Unsolicited advice: Lodges on the Annapurna Base Camp Trek

Want to know a little more about the lodges on the Annapurna Base Camp Trek before you decide to do it? In this article, we will try to give you an impression of what awaits you there.

What are the lodges like?

Each lodge has a common room, some chairs to sit outside, any number of rooms between 5 and 30 and shared bathrooms. The rooms can be locked and there are two to four beds in each of them. There is really not much more than that but it is not like you are going to spend a lot of time in that room. They do have electric light, they are clean enough and they provide shelter in cold nights. The price per room is fixed (it was somewhere around 5 € per night) and is the same all along the trek, even though some of the lodges may offer a discount in the shoulder seasons. Food is served in the common room in the mornings and evenings while lunch is generally done in the outdoor sitting areas.

Dangers on the trek
Please be aware that trekking in the Himalayas is a potentially dangerous activity. Access to medical treatment and mountain rescue is poor. Risks include injuries caused by tripping but also sudden weather changes. Several hikers died in a unexpected snow storm in October 2014. Nepal is also in an area with a seismic activity. A devastating earthquake shook the country in April 2015. As of this date (April 27, 2015) it is not save to walk the trek. Please check the conditions before you go, and please do not walk alone.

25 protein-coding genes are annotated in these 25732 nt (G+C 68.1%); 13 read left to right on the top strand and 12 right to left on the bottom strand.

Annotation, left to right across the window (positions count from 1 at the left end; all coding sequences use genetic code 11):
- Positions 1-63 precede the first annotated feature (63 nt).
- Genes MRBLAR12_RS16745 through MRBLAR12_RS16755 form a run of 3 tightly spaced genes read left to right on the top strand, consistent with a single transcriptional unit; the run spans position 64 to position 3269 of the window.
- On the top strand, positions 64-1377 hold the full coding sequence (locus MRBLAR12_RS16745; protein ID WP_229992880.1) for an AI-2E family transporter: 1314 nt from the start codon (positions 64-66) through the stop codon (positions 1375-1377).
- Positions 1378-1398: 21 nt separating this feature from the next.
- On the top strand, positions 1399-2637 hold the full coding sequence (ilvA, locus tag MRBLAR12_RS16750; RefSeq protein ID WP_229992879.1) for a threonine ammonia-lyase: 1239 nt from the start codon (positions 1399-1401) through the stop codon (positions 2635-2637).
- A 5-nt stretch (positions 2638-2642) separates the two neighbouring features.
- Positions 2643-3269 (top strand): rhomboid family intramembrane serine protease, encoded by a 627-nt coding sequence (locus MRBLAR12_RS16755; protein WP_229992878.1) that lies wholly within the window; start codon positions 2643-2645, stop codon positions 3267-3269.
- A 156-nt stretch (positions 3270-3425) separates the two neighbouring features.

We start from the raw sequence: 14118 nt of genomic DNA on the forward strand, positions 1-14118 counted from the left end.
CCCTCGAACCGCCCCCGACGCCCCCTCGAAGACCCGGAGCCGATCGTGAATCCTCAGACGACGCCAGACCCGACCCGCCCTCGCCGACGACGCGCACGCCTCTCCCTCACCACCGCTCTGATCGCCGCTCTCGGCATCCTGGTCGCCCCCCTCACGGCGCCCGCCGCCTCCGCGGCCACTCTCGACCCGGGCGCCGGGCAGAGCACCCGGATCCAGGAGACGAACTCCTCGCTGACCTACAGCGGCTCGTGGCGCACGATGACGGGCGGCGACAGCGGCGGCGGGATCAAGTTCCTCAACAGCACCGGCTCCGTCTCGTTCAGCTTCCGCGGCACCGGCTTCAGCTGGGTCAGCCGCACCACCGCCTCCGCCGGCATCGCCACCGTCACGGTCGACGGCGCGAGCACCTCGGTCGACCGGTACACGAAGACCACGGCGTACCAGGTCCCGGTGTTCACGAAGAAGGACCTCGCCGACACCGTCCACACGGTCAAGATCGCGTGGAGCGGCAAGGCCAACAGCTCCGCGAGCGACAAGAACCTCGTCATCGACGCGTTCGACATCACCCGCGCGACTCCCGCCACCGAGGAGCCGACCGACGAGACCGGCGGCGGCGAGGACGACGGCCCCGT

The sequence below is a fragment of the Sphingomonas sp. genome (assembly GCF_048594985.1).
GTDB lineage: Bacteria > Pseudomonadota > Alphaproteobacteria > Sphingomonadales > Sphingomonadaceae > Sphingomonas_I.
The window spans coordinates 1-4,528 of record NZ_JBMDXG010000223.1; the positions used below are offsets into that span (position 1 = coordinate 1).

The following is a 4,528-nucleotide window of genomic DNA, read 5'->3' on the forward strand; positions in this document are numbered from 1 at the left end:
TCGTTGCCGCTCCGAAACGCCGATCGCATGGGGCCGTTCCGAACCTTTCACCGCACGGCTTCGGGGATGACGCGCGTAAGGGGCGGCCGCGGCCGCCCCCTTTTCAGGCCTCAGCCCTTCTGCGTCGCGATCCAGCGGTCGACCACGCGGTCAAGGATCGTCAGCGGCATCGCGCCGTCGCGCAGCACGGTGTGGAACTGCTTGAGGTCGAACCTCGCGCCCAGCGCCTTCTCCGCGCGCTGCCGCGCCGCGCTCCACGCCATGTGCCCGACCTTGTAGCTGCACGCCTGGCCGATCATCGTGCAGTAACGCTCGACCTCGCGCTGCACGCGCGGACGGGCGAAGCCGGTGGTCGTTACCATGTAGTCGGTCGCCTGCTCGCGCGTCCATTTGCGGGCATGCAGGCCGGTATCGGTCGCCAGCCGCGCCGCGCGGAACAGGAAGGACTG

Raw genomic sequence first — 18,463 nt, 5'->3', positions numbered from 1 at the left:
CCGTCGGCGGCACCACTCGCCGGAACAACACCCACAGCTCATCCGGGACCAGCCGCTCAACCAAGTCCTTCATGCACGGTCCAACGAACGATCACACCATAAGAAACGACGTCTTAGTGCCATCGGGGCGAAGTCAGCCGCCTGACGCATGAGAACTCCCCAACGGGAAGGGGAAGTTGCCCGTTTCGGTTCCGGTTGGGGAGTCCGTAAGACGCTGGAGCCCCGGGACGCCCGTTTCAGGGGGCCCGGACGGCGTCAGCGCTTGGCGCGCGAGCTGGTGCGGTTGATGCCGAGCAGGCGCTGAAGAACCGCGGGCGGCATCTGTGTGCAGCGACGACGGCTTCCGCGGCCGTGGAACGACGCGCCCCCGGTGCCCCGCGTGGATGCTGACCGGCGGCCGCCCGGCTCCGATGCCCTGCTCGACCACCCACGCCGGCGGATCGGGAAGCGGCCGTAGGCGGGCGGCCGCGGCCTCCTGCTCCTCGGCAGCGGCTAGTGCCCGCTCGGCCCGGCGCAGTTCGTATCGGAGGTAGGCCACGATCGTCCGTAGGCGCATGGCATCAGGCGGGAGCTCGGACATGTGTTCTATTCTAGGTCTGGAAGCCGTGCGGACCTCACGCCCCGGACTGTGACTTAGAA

What are the bathrooms like?

The bathrooms are shared. Some lodges also offer a few rooms with attached bathrooms or showers. Most of them have squat toilets. If you are not used to them, try to keep in mind that they are not so very bad – they do have advantages in terms of hygiene. Some of them have a flush but a bucket of water is also a frequent solution. Up to a certain level, hot showers are included in the price of room. Once you move beyond the permanent settlements, you will have to pay extra for the shower (if you want a hot shower, cold showers are still included). We did not see any shower at all at our lodge at the Annapurna Base Camp.

And the food?

All the lodges have the same menu – apart from some who add special items to attract more guests. It is all vegetarian. Dal Baat is a good choice if you are very hungry since you will get free seconds. There is always fried rice with vegetables and eggs and there is pizza. There is also garlic soup – an instant soup with lots of raw garlic added – which is said to protect against altitude sickness… For breakfast, there is muesli, pancakes or a two-eggs-any-style breakfast.

Are there any differences between the lodges at all?

While the general layout is always the same, there are large differences in terms of cleanliness, quality of the food and availability of hot water for showers. It is a very good idea to ask other travelers for recommendations. We liked Jinhu where all the lodges looked very well cared for and where we visited the hot springs. The chocolate cake in Chomrong was really good and we had rooms with mountain views there. The young guy at our lodge at Machhapuchhare Base Camp (which is not a base camp at all) was a very good cook – his Dal Baat was the best we had in Nepal.

What should I pack if I want to stay there?

You need your own sleeping bag for sure. Most lodges can also give you a blanket but the nights are cold and you would not want to rely on that. We have a full packing list here.

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This article was published on perelincolors.com

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